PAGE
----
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Album Review: Our Undivided Attention by Benchmarks

Nashville based Benchmarks release their new album Our Undivided Attention on 24th March via SofaBurn Records. Benchmarks vocalist Todd Farrell Jr. (who also pulls double duty as the lead guitarist for the band Two Cow Garage) says “This is the record that I’ve always wanted to make. It’s a little punk, but it isn’t a punk record. It rocks, but it isn’t just a rock record either. It has in-your-face guitar solos, but it also has a kind of quiet vulnerability. Lyrically, it deals with the anxiety around growing up and struggling to embrace the responsibilities that go with it. It was a very cathartic process for all of us, and I’m very proud of what we’ve created.”

It’s a strange album to review. It has many hallmarks of an album we’d normally enjoy – spikey riffs, instantaneous hooks and a sprinkling of emo – but something doesn’t quite sit right with us. Normally in a case like this it’d be because it all feels a little contrived, but that certainly isn’t the case here. In fact, the raw emotion and cathartics is the best thing about Our Undivided Attention. It’s hard to put your finger on, but it’s there somewhere.

By the time you get to third track ‘Sharks and Minnows’ it becomes apparent that this is just like a hundred-other alt rock, emo tinged albums you’ve heard before. There’s nothing unique or notable about any of the 11 tracks and it becomes painfully aware that this will be an unremarkable 40minutes.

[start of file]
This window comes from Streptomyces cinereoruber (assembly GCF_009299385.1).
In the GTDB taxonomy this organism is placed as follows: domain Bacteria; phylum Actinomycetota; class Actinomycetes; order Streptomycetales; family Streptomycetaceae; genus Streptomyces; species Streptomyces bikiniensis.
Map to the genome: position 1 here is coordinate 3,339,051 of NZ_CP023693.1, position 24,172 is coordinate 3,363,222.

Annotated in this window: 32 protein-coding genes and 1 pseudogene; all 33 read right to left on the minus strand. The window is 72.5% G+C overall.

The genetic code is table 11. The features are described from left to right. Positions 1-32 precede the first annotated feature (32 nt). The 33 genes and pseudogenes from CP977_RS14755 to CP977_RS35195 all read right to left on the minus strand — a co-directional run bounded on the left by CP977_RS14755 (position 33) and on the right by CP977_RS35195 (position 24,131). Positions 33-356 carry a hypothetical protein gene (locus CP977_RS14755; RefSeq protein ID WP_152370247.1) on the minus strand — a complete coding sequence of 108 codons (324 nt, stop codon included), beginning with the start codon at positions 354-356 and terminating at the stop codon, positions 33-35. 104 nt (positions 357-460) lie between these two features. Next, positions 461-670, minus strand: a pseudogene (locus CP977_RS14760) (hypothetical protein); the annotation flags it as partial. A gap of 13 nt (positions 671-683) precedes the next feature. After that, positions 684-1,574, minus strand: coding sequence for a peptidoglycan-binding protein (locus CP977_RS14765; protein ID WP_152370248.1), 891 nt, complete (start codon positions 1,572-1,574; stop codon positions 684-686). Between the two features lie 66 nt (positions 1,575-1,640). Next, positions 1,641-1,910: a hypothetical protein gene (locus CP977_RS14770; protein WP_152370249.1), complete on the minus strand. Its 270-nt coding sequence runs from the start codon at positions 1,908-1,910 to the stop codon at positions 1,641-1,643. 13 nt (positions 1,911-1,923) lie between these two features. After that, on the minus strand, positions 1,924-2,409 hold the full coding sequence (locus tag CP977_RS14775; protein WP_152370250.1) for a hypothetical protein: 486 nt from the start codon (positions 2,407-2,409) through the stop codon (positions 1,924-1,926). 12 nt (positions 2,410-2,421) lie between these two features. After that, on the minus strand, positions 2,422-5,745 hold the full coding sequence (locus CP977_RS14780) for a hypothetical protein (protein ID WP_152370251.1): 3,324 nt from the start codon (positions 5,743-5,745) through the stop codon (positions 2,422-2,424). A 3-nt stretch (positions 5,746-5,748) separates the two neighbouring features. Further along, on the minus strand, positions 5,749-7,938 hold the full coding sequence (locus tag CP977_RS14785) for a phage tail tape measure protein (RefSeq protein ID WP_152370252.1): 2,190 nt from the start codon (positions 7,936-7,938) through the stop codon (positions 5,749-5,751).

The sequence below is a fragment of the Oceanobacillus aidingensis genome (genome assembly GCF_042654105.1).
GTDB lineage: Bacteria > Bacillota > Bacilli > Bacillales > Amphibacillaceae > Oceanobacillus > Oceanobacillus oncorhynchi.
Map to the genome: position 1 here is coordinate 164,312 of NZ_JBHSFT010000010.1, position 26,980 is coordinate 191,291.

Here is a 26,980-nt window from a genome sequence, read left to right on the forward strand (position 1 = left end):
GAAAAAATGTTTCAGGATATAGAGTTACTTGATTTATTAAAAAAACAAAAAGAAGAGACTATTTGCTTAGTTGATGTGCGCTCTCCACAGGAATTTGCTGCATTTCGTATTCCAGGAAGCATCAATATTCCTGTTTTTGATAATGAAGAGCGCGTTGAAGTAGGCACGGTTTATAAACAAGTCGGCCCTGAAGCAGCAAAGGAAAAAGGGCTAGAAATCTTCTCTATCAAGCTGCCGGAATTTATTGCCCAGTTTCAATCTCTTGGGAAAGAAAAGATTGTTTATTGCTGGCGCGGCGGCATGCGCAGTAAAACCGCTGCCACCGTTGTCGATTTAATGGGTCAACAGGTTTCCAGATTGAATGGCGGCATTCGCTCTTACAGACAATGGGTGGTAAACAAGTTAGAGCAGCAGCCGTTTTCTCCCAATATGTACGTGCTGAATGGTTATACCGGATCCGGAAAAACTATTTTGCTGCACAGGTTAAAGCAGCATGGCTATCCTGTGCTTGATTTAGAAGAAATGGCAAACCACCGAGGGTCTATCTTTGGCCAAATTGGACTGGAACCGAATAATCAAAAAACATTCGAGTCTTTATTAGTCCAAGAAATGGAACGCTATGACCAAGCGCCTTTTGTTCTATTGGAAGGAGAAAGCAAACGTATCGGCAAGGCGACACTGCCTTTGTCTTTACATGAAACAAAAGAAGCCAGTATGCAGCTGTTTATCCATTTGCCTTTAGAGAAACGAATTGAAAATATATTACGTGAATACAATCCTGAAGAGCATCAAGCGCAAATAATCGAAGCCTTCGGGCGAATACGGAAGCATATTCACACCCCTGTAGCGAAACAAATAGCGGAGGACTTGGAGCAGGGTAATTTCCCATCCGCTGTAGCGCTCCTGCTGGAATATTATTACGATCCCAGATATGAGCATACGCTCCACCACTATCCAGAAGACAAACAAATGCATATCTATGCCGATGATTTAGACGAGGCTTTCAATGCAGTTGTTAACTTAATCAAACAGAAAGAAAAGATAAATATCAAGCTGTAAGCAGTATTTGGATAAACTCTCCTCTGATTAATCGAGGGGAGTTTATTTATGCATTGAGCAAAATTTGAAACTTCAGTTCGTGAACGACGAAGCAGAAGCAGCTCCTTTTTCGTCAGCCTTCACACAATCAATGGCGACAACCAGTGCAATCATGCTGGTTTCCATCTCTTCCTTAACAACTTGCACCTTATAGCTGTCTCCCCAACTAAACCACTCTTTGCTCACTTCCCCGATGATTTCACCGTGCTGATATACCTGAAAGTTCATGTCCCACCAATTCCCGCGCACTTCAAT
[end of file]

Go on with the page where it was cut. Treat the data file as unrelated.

None of it is bad, it is just so bland and inoffensive. Nothing happens. It’s a substandard homage to Jimmy Eat World and The Gaslight Anthem. Lyrically, you’ve seen it all before, the song ‘Let You Down’ talks of how we could try a little harder to be kinder to one another, while ‘Girls and Boys’ takes a Kerouac look at the modern world of dating and hooking up. All done a thousand times before.

Perhaps the Benchmarks moniker is a big joke and the band simply had a check list of qualities becoming of successful alt rock bands and just wanted to tick them off without creating their own identity. There’s potential lurking below the surface, the band just need to carve out their own niche.

AD Rating 6/10



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